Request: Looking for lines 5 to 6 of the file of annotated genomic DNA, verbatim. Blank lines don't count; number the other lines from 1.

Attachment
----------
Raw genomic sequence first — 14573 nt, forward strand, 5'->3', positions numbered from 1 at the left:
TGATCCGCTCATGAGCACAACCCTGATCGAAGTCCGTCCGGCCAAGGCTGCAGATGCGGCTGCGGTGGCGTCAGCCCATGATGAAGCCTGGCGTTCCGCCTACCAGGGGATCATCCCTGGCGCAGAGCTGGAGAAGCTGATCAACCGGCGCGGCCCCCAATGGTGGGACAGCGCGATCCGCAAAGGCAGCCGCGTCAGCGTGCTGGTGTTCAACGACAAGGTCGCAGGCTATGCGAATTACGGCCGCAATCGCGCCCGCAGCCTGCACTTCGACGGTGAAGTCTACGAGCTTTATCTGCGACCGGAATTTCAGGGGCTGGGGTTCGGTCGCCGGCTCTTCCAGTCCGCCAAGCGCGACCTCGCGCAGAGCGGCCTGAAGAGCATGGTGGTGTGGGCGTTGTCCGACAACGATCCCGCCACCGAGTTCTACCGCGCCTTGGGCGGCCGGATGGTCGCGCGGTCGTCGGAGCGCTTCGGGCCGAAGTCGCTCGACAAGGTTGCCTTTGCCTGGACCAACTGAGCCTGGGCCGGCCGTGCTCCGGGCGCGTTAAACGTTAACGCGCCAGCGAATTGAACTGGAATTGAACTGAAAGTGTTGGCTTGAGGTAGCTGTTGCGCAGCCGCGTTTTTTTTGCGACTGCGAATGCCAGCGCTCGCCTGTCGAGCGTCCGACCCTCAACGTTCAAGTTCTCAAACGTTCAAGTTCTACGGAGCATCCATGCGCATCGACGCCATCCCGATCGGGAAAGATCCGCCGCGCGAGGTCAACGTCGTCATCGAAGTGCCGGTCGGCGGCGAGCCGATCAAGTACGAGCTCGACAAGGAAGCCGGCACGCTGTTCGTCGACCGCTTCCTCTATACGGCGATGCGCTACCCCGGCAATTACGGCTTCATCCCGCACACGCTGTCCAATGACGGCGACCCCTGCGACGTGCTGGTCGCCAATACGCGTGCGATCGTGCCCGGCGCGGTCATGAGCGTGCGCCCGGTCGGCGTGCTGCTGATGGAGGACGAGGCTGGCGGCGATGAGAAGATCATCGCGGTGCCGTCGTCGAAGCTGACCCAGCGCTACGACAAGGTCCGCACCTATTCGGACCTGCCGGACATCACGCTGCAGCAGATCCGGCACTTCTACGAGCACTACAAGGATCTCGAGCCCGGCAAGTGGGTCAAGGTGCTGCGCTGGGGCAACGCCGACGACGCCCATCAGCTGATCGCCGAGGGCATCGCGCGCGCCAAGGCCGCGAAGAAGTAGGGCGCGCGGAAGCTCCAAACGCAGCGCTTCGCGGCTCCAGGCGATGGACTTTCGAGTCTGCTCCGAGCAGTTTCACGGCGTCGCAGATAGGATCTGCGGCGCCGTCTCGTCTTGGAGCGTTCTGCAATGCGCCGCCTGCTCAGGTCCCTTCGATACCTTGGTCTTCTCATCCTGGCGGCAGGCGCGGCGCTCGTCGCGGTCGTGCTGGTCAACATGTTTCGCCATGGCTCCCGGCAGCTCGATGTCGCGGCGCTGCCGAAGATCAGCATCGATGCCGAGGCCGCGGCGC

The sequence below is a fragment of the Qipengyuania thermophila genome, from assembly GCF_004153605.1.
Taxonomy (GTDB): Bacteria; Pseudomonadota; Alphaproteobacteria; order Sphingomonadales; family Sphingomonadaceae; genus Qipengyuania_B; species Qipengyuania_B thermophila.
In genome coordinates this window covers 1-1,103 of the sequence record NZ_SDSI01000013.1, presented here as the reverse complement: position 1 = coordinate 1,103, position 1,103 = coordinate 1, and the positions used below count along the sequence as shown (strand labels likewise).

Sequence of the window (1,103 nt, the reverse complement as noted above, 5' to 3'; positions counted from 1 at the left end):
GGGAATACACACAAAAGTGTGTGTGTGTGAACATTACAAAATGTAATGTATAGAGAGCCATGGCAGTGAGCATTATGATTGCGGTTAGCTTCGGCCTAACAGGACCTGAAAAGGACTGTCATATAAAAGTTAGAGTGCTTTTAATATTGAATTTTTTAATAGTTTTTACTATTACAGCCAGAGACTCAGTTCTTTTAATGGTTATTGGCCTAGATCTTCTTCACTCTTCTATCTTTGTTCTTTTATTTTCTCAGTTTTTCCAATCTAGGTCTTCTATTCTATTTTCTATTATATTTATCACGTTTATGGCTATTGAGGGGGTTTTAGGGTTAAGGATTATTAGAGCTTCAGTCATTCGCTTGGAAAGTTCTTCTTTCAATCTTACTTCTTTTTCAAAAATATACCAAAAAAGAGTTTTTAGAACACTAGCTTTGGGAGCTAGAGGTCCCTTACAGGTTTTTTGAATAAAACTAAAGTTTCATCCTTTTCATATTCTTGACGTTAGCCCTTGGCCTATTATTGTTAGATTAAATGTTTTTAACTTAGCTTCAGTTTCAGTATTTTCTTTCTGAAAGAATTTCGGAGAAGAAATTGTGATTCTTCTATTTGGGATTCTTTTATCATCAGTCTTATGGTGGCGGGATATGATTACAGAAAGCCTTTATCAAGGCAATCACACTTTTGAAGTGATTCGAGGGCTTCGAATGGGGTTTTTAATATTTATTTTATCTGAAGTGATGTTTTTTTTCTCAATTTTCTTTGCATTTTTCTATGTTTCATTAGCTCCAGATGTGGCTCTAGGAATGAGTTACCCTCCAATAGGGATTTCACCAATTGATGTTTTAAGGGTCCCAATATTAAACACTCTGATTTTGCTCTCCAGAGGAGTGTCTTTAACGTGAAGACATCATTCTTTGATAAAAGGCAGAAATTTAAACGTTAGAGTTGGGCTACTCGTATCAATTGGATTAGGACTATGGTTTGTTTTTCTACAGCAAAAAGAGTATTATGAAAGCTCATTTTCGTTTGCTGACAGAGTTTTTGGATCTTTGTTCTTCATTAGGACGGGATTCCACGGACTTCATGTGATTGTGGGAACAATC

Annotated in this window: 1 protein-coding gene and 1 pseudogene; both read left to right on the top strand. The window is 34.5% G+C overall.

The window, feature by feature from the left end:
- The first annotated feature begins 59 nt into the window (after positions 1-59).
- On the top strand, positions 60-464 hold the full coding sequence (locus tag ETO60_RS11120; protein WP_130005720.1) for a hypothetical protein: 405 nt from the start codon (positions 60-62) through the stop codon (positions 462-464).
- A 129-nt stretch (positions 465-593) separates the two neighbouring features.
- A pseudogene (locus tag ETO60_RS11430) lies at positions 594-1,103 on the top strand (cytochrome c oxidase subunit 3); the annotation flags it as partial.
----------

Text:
In genome coordinates this window covers 1-1,103 of the sequence record NZ_SDSI01000013.1, presented here as the reverse complement: position 1 = coordinate 1,103, position 1,103 = coordinate 1, and the positions used below count along the sequence as shown (strand labels likewise).

Sequence of the window (1,103 nt, the reverse complement as noted above, 5' to 3'; positions counted from 1 at the left end):